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Tom Herman wants to play the Aggies. Do you?

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Texas A&M  v Texas Photo by Ronald Martinez/Getty Images

I want to take the pulse on this. Herman said he’d like to play the Aggies at the recent Big 12 media days. The extent to which that is posturing for the media (generally a coach isn’t going to respond “No, I won’t play Team X, I’m actually quite fearful”) or an actual goal is unknown, but Herman seemed pretty sincere. The question is whether he actively pushes for it with a caretaker Athletic Director.

There are more than a few folks who will need to sign off on it to make it happen. But what about the fans?

On the Longhorn side, the fan perspective was resoundingly “hell no” in the wake of A&M’s departure and their administration’s disingenuous misrepresentations about the whats and whys of why they did so back in 2011. Since then, the SEC’s intrusions into Texas - multi-factorial in origin and predictable as they were - also hasn’t made us too thrilled. The 2017 Thinking Texas Football Longhorn preview has a pretty damn good write up on that point, if I don’t mind saying so myself.

Here’s why the Aggies did it: The SEC was a great deal. Full stop.

Everything else - Texas is mean, revenue sharing fictions, the LHN, a cabal of Burnt Orange media and national sympathizers holding A&M down etc - was self-rationalizing nonsense for a fanbase that embraces martyrdom and breathes victimhood like oxygen, at least as it pertains to Texas.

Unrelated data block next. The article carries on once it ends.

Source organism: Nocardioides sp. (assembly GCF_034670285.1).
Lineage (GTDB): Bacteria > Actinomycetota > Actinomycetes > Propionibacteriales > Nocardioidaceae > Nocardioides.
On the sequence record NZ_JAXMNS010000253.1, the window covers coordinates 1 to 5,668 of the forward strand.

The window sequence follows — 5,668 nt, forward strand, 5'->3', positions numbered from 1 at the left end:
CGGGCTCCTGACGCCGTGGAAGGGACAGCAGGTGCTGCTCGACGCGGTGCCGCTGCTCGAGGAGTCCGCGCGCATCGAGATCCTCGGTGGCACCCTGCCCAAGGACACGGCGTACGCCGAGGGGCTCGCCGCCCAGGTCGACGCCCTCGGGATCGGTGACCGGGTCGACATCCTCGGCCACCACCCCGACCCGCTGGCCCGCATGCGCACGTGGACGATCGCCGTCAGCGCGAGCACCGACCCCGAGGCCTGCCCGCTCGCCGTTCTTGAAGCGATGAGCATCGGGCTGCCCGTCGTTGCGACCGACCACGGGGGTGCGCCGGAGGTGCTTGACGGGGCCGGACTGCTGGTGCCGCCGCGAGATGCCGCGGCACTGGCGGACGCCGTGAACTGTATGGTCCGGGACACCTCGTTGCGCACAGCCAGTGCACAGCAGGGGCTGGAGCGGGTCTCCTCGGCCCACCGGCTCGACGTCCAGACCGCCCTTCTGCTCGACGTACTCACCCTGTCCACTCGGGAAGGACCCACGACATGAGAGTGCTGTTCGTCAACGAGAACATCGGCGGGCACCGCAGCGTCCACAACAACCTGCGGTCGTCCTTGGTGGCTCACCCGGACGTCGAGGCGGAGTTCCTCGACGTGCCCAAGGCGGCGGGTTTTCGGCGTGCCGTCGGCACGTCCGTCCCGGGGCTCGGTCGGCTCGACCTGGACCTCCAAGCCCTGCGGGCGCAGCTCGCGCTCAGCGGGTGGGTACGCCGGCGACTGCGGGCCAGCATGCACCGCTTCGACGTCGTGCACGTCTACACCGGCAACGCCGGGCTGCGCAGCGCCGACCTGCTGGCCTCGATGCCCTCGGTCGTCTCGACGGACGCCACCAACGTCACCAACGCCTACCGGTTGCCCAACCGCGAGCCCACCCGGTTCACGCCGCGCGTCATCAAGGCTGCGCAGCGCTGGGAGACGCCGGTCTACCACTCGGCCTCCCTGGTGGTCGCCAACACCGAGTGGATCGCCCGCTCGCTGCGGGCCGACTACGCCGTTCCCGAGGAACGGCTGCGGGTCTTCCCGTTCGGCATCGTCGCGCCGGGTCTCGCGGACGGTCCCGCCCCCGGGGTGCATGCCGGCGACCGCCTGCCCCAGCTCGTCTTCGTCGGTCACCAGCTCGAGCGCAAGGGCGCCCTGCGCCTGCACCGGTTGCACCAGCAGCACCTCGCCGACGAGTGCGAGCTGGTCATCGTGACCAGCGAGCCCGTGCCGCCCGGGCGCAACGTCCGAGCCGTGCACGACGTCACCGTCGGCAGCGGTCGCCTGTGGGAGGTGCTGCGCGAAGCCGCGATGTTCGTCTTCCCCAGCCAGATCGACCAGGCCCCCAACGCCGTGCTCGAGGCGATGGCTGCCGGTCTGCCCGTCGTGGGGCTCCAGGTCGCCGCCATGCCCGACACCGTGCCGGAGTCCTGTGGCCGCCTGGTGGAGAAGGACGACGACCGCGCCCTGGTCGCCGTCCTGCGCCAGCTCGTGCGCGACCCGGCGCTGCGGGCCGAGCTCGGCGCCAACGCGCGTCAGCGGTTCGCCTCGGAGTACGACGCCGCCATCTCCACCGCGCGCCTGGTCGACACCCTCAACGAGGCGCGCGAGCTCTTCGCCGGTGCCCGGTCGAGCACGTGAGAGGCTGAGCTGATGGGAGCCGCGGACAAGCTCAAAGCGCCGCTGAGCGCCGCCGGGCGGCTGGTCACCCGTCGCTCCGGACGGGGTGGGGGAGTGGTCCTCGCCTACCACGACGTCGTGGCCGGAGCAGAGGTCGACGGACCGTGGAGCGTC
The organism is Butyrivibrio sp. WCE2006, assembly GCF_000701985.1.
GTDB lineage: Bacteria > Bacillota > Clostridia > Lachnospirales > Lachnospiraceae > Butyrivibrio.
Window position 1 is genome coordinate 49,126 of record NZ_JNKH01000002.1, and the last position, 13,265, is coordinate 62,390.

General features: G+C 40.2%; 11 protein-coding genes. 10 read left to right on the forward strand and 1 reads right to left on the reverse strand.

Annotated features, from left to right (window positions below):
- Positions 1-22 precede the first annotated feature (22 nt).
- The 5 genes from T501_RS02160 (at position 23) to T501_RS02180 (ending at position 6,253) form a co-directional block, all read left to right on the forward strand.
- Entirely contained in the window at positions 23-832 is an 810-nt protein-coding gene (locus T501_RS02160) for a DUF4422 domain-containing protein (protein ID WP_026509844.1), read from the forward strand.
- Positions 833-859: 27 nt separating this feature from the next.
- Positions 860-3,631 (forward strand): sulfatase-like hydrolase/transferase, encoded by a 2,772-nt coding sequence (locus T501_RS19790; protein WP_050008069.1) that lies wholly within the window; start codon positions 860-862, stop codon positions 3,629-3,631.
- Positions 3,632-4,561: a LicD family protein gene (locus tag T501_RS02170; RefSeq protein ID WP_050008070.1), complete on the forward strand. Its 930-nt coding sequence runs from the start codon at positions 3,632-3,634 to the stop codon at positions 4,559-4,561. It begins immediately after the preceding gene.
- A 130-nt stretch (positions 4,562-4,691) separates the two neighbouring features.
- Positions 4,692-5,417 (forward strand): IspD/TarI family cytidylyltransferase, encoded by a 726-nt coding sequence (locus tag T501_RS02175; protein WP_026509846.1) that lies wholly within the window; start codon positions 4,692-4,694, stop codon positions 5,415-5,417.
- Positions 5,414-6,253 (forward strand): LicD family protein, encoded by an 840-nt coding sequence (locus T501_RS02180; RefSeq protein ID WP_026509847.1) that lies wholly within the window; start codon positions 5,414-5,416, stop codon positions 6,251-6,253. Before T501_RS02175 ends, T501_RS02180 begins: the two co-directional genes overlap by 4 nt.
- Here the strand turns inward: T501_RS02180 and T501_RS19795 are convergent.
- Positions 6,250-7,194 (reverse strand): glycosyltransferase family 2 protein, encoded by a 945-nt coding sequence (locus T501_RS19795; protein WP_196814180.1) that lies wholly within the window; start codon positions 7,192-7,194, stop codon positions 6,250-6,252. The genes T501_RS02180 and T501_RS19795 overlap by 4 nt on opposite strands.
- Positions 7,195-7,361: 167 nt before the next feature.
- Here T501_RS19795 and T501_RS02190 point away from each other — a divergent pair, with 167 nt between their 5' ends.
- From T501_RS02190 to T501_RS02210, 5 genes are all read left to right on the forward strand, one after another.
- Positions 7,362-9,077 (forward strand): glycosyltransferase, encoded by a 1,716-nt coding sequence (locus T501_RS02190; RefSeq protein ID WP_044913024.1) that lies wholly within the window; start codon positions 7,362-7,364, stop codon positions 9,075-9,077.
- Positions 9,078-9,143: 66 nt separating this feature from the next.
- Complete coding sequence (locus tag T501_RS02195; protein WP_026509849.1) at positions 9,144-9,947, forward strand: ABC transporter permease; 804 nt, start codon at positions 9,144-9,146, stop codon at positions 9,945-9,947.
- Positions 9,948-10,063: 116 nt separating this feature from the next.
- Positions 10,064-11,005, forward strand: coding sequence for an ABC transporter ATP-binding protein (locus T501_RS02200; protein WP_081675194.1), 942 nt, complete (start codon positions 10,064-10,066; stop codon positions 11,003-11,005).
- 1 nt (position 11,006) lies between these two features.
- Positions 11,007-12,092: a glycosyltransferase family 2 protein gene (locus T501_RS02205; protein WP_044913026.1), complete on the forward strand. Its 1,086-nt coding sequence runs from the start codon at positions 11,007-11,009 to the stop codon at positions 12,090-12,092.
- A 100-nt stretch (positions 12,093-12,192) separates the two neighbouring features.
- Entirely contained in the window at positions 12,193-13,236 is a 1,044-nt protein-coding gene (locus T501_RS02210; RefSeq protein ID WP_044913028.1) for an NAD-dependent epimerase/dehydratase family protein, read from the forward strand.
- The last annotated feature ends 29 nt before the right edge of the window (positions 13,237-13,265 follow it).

Since then, I think the Don’t Play A&M stance has softened a bit. At least among some Longhorn faithful. In my experience, there’s a bit of disconnect between larger pocket book alumni (more for it) and the regular folks (more against it). But I don’t know. We’re all susceptible to echo chambers and I’d like to hear different voices.

The Aggies are generally for renewing the game. The game has traditionally formed an integral part of their identity and its absence has made some hearts grow fonder. They’ve lost a shared rallying point and cultural touchstone. And some of the disappointments in the wake of the Manziel bubble have made them cast about for a rallying point.

I argued in 2011 that the SEC move was good for the Aggies. Not just in athletics. Not just because the Big 12 is a bad, futureless conference. Because it allowed them to formulate an identity outside of being reflexively anti-Texas. Part of A&M’s normalization and their transformation from parochial military school to respected state university has been cultivating an Aggie identity that has nothing to with us and everything to do with them. This was a continuation of that evolution. It’s healthy for them.

Maybe bringing back the game is harmless good fun.

Or maybe it confirms Texas as a forgiving, complacent patsy that never wields any of the power it claims to hold and will always sell out its fanbase for a dollar and recasts Texas A&M back in their role as sniping, resentful little brother, a part that they should have long outgrown.